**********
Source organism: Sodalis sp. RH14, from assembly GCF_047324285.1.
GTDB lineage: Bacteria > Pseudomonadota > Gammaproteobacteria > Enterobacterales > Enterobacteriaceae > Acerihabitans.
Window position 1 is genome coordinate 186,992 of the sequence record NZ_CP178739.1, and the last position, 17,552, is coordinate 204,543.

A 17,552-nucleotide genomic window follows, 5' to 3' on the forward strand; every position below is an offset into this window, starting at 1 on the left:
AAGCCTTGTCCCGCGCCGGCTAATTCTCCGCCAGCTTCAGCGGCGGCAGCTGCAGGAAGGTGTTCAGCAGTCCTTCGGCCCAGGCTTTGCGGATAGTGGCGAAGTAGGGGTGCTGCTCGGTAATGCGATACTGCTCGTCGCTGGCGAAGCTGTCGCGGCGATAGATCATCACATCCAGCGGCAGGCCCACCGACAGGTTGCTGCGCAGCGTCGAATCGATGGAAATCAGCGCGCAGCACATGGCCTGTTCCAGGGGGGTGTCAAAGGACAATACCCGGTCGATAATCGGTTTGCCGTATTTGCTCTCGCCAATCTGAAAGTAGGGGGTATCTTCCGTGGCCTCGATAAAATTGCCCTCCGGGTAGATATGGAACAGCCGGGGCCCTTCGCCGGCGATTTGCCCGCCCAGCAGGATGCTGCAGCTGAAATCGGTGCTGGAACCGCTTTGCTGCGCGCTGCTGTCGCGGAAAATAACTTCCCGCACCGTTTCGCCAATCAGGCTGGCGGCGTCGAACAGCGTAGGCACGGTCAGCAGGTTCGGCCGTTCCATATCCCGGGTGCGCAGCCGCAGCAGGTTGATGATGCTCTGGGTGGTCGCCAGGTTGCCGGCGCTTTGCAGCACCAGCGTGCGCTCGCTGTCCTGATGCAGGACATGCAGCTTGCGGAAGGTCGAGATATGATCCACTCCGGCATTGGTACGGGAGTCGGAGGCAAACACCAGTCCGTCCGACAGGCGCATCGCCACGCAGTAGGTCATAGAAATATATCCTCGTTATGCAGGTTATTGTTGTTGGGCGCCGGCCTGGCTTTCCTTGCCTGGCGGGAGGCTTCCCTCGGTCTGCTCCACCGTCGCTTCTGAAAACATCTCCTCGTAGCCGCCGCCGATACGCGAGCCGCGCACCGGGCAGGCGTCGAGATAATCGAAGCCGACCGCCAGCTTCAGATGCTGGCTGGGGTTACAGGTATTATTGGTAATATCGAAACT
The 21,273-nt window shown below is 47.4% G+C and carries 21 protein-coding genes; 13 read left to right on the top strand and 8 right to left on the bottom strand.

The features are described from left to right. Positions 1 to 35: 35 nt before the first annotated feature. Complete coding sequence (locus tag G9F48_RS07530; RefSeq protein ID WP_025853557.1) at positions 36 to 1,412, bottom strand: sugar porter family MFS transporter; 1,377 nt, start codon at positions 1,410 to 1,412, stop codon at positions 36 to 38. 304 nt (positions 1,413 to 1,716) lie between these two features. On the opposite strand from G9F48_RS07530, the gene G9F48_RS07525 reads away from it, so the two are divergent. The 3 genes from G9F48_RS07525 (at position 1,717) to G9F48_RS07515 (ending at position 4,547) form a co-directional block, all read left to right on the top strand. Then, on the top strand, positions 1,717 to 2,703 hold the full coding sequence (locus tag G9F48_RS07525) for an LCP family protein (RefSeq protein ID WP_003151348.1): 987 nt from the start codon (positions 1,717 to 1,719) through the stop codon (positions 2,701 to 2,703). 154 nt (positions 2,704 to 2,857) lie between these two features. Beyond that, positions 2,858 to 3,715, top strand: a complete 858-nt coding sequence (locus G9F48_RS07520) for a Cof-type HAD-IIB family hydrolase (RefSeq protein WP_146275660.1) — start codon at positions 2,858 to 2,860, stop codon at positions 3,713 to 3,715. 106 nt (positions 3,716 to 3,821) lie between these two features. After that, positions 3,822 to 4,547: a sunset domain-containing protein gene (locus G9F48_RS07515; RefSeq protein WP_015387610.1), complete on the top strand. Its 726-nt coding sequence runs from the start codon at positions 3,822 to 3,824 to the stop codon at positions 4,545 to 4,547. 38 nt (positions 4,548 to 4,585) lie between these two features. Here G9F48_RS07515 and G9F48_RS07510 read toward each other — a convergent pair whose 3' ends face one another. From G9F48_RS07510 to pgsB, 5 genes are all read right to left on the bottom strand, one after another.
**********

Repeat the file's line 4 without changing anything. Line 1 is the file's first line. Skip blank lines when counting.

A 17,552-nucleotide genomic window follows, 5' to 3' on the forward strand; every position below is an offset into this window, starting at 1 on the left: